Indonesia to Quintuple Tourism Promotion Budget

JANUARY 06, 2015

Jakarta. To make up for the loss of income hotels are experiencing because civil servants are no longer allowed to hold regular meetings there, the Indonesian government is going to quintuple its tourism promotion budget, the vice presidential spokesman announced on Tuesday.

Minister of Administrative and Bureaucratic Reform Yuddy Chrisnandi issued the hotel meeting ban last year as part of government spending cuts.

The spokesman for Vice President Jusuf Kalla, Husain Abdullah, said the tourism promotion budget would be raised to Rp 1.2 trillion ($95 million) from Rp 250 billion now. That way, he argued, more foreign tourists — up to 20 million — would visit Indonesia and boost hotel occupancy rates.

Indonesia's tourism minister last week expressed the hope that Indonesia would be able to welcome 10 million foreign tourists.

“The tourism situation in Indonesia in 2014 has been bright,” Tourism Minister Arief Yahya said in Jakarta on Friday. “That is why the Tourism Ministry is targeting $12.05 billion in foreign exchange income over the next year and 10 million foreign tourists.”

In 2014, foreign tourists spent $10.69 billion in Indonesia, the minister said, adding that 2014 saw around 9.3 million arrivals of foreign tourists.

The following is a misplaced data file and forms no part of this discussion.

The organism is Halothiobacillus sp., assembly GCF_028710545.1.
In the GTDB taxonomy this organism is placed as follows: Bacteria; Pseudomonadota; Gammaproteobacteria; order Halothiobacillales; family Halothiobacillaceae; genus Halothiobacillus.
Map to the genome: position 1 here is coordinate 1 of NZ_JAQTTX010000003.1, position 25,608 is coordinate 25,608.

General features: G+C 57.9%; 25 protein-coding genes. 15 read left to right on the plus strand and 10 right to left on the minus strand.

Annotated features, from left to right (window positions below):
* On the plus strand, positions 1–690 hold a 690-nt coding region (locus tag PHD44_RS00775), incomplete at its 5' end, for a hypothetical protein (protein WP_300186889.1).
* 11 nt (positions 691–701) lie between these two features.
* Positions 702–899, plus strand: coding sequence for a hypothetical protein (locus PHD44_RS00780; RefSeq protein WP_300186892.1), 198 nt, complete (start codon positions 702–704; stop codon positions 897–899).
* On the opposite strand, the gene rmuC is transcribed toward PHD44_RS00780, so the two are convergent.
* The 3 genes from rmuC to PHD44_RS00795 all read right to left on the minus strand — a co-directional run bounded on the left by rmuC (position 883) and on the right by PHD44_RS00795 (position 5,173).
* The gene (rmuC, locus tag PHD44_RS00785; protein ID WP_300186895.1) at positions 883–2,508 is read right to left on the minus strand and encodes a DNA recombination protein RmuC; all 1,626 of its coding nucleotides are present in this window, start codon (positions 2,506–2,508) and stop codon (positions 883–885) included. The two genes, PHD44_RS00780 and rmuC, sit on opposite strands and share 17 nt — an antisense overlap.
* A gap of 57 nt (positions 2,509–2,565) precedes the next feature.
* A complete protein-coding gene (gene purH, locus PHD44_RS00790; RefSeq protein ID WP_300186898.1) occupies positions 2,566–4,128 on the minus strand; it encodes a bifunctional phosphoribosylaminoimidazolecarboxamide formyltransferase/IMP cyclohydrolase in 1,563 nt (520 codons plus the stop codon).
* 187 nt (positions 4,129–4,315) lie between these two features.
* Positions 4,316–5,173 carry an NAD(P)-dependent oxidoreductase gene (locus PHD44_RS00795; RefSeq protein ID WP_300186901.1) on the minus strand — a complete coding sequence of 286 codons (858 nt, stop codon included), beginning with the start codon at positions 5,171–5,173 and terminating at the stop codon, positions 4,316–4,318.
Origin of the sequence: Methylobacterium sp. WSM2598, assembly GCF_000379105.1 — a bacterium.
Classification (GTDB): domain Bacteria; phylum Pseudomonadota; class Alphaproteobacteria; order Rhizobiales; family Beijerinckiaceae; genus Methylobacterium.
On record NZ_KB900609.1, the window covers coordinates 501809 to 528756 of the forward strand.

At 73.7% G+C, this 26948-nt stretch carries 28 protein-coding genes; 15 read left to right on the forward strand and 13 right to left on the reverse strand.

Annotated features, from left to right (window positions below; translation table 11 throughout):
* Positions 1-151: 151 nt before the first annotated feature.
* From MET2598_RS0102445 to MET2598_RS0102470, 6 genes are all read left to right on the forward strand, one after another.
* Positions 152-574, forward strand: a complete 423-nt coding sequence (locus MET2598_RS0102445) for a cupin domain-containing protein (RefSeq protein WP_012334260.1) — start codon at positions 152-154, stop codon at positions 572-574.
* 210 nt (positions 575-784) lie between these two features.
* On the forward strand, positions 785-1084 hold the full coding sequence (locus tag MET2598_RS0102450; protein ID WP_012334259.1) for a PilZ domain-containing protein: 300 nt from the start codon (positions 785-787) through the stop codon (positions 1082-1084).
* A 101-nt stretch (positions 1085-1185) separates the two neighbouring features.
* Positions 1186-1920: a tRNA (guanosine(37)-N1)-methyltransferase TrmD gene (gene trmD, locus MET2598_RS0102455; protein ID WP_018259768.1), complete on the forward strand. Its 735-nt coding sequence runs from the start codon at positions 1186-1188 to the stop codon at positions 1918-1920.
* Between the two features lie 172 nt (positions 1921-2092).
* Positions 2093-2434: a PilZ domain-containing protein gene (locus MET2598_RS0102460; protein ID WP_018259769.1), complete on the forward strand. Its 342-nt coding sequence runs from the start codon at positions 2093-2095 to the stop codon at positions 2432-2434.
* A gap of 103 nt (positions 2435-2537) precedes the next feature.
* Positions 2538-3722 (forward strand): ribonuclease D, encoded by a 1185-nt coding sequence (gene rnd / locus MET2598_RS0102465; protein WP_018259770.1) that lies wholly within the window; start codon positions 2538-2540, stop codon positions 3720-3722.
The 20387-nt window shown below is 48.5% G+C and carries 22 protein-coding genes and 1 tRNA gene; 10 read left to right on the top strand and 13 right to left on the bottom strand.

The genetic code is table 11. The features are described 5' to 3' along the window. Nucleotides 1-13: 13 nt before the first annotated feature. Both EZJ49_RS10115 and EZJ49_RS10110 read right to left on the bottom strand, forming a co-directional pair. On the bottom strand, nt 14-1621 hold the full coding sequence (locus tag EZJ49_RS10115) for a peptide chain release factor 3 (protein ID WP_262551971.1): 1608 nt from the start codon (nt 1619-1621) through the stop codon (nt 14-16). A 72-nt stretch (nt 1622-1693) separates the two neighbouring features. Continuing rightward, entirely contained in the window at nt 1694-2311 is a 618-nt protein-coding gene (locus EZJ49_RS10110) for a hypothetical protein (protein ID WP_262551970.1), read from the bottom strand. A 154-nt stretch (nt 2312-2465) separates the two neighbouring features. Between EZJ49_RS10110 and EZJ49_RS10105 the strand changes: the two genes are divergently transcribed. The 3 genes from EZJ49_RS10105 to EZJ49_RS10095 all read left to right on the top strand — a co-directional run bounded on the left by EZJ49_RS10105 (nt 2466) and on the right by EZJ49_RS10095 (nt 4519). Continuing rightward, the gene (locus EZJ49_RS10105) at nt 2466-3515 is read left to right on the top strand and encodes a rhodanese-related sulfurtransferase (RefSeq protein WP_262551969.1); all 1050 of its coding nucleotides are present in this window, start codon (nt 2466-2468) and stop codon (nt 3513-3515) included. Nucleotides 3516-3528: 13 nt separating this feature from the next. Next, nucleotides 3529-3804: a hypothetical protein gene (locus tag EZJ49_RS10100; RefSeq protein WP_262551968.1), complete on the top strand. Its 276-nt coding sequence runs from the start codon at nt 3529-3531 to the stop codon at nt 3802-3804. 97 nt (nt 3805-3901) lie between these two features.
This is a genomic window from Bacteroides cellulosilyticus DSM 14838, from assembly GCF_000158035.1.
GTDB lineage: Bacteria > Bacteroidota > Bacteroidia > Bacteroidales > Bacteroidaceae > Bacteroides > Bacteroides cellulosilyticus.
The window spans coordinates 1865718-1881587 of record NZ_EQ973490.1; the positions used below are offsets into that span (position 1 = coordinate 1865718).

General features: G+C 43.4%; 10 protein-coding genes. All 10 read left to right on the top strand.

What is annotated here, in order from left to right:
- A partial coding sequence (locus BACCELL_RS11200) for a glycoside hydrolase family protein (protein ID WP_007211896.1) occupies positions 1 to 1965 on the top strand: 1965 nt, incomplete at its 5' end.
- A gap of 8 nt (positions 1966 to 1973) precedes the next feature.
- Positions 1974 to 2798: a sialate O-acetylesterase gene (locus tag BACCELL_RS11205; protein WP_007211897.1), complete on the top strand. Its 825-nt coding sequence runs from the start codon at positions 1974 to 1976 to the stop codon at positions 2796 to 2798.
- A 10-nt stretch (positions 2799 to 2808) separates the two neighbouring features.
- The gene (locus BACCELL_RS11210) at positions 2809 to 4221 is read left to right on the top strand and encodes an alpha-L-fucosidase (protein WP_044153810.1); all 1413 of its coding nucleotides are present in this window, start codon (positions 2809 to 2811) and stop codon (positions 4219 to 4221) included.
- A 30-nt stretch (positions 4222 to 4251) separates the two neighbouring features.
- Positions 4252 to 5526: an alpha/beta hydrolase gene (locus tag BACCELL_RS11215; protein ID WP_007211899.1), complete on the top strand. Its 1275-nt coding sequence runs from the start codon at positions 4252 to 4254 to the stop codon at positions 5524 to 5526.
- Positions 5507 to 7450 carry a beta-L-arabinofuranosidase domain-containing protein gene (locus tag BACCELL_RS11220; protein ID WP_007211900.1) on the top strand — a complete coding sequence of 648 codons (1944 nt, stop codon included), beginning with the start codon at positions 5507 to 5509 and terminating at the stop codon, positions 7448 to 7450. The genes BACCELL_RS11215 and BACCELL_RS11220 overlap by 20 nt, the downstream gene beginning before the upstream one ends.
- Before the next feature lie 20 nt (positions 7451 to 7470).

Yuddy, the administrative reform minister, has implemented a number of policies in an attempt to cut state spending and create an image of a budget-conscious government.

In a letter issued in late November, he told cabinet members, military and police generals, and other high-ranking government officials, including mayors and district heads, that they should pursue a more humble lifestyle.

The letter presented four main guidelines for officials: invite no more than 400 people for wedding receptions or other family events, with a maximum of 1,000 attendants; prevent public displays of extravagance; do not send flower boards to other officials to congratulate them, or convey condolences in case of a death; and limit spending on advertorials as part of public relations activities.